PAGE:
W3C home > Mailing lists > Public > public-rdf-dawg@w3.org > July to September 2009

Re: update= vs query=

From: Jacek Kopecky <jacek.kopecky@sti2.at>
Date: Wed, 23 Sep 2009 20:03:43 +0200
To: Lee Feigenbaum <lee@thefigtrees.net>
Cc: SPARQL Working Group <public-rdf-dawg@w3.org>
Message-Id: <1253729023.22299.52.camel@Kalb>
Hi Lee, please see below.


On Wed, 2009-09-23 at 03:58 -0400, Lee Feigenbaum wrote:
> in either case, it was suggested that a natural way to extend the 
> protocol would be to have update statements over HTTP be indicated with 
> update= rather than query=. Chimezie wondered on the telecon and below 
> whether that was necessary.
> 
>  From the SPARQL/Protocol point of view, we seem to have a few choices 
> for how to support SPARQL/Update:
> 
>    + It can be its own Interface (a la SparqlQuery)
>    + It can be its own Operation (a la query)
> 
> ...others?

It can also stay the same operation, query. I think you're implying this
option below. In fact, a new operation "update" could still have a
"query" URI parameter on the wire.

> In either case, the WSDL HTTP bindings seem to say ... if i'm reading 
> them right ... that the only thing that determines how to construct a 
> GET IRI or the qyuery string for the body of a POST is the local name of 
> the sequence of child elements of the element that forms the input 
> message element for the operation. 

The thing that determines how to construct the input message and address
is the operation selected for invocation by the client. I believe the
WSDL group decided against requiring that every operation have a unique
input message schema (but I can't verify that now, I'm off-line). It's
common, however, to give different elements to different messages,
because in SOAP that's the easiest way to let the server know which
operation is being invoked. In HTTP, with GET, the equivalent mechanism
would be to rename the operation parameter "query" below to "update",
resulting in update=. But it's not required, given that the actual query
will be different anyway.

> right now it's:
> 
> <xs:element name="query-request">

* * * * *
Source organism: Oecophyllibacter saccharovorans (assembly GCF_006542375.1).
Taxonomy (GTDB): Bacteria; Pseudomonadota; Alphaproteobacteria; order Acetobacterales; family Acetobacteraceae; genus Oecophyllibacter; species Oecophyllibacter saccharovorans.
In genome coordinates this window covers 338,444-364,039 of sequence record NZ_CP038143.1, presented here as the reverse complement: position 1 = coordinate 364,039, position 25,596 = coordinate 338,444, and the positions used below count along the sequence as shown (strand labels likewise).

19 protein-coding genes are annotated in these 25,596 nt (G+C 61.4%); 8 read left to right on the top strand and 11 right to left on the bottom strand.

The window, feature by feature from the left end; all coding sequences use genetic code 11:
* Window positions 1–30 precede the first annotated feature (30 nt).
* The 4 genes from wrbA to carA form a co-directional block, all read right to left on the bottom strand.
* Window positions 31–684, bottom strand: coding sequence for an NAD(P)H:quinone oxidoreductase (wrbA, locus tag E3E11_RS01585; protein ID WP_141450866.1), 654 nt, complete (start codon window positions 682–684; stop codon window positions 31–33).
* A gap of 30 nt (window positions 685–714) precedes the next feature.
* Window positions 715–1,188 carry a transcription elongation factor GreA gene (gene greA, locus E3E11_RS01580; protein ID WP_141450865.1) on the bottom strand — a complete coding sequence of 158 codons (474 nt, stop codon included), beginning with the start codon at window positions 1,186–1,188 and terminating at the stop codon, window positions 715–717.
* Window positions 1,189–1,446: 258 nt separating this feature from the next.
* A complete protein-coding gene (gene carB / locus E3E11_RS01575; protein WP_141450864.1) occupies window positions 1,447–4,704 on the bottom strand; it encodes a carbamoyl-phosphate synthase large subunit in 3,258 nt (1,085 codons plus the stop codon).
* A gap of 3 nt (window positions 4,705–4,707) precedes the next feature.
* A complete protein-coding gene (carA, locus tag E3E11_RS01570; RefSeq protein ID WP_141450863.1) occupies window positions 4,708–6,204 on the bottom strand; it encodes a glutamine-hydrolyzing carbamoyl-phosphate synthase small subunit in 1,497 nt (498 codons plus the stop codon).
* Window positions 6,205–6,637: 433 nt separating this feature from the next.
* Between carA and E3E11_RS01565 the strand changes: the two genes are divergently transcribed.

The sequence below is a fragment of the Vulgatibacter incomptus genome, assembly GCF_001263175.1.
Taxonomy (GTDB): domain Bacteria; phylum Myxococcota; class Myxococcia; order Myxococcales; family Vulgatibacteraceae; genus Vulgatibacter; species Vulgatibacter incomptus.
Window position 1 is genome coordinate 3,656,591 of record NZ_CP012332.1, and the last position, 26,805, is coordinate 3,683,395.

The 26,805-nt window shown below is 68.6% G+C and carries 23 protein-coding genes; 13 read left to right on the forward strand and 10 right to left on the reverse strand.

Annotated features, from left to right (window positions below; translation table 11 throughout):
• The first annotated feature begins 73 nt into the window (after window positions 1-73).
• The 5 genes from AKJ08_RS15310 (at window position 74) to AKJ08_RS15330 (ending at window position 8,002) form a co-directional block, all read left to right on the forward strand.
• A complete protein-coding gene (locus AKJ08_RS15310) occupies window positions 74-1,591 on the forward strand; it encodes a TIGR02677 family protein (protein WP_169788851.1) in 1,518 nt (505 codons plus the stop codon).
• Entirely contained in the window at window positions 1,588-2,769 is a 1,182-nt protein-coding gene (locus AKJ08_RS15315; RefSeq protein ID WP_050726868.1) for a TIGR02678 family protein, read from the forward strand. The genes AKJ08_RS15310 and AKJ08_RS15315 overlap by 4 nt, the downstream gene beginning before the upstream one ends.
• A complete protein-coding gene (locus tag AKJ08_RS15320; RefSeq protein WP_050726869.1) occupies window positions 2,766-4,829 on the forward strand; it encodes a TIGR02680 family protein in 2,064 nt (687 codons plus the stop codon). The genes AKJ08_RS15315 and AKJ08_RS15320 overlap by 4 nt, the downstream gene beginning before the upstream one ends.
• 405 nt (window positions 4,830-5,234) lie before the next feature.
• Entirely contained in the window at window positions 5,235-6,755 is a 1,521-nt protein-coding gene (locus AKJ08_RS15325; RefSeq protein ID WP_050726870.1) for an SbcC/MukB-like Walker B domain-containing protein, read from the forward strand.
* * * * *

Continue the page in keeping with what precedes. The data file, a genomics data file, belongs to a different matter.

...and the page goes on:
>    <xs:complexType>
>      <xs:sequence>
>        <xs:element minOccurs="1" maxOccurs="1" name="query" 
> type="xs:string">
>         <xs:annotation>
> 	      <xs:documentation>query is an xs:string constrained by the 
> language definition,
>           http://www.w3.org/TR/rdf-sparql-query/#grammar, as "a sequence 
> of characters in
>           the language defined by the [SPARQL] grammar, starting with 
> the Query production".</xs:documentation>
>         </xs:annotation>
>        </xs:element>
>        <xs:element minOccurs="0" maxOccurs="unbounded" 
> name="default-graph-uri" type="xs:anyURI"/>
>        <xs:element minOccurs="0" maxOccurs="unbounded" 
> name="named-graph-uri" type="xs:anyURI"/>
>      </xs:sequence>
>    </xs:complexType>
> </xs:element>
> 
> ...which has child elements query, default-graph-uri, named-graph-uri, 
> which is why that's what SPARQL over HTTP looks like.
> 
> All of which is to say, surprisingly to me, that the operation name 
> isn't encoded into HTTP bindings at all.

To be precise, the operation name is not encoded into SOAP bindings
either. It's the top-level element that's ignored in the HTTP binding.
Not that the difference is very important.

> the main difference between making it a separate interface vs. a 
> separate operation is...? I'm not sure yet, need to re-learn that. Maybe 
> what faults can be returned?

The main difference is that a new interface would mean that if a single
service should implement both functionalities, it would have to use a
third interface that would extend both SPARQL protocol interfaces. Not
worth it. There's nothing in WSDL about a service having to support all
the operations of an interface. But in case of the lack of support,
there should be a nice fault somewhere.

Different operations in one interface can return different faults, so
that wouldn't be a difference between making update a separate interface
or operation. The "nice fault" from above would probably be added only
to the update operation, because I too wouldn't expect write-only
endpoints.

In either case (different interface, diff. operation) the HTTP binding
in the WSDL could specify that this operation only supports POST and
never GET. This would rule out the reuse of the query operation for
updates.

> Anyway, practically speaking, the benefit of always doing query= seems 
> to be the same benefit as we have right now for having the same 
> operation for all SPARQL query types (select, construct, ask, describe) 
> -- a generic client can easily take a query string from a user and pass 
> it to a SPARQL endpoint, without needing to parse it at all.
> 
> The benefit to having update= is - I think - that it's easier for a 
> read-only endpoint to reject SPARQL/Update queries without needing to 
> parse the query.

I think the benefits of having update= outweigh the drawback in the
"generic client" above. But my opinion on this is worth very little.

> PPS I think we might use WSDL's "IRI Style" incorrectly because the 
> local name of our input message's XML root element (query-request) is 
> not the same as the operation name (query). Is there anyone in the world 
> who possibly cares about this?

Just WSDL validators. But it wouldn't be hard to fix this, right? Just
rename the top-level element to query; this would not constitute any
kind of conflict with the child element of the same name, or with
anything else in the WSDL.

Hope it helps,
Jacek
Received on Wednesday, 23 September 2009 21:17:44 GMT

This archive was generated by hypermail 2.2.0+W3C-0.50 : Thursday, 26 April 2012 12:08:28 GMT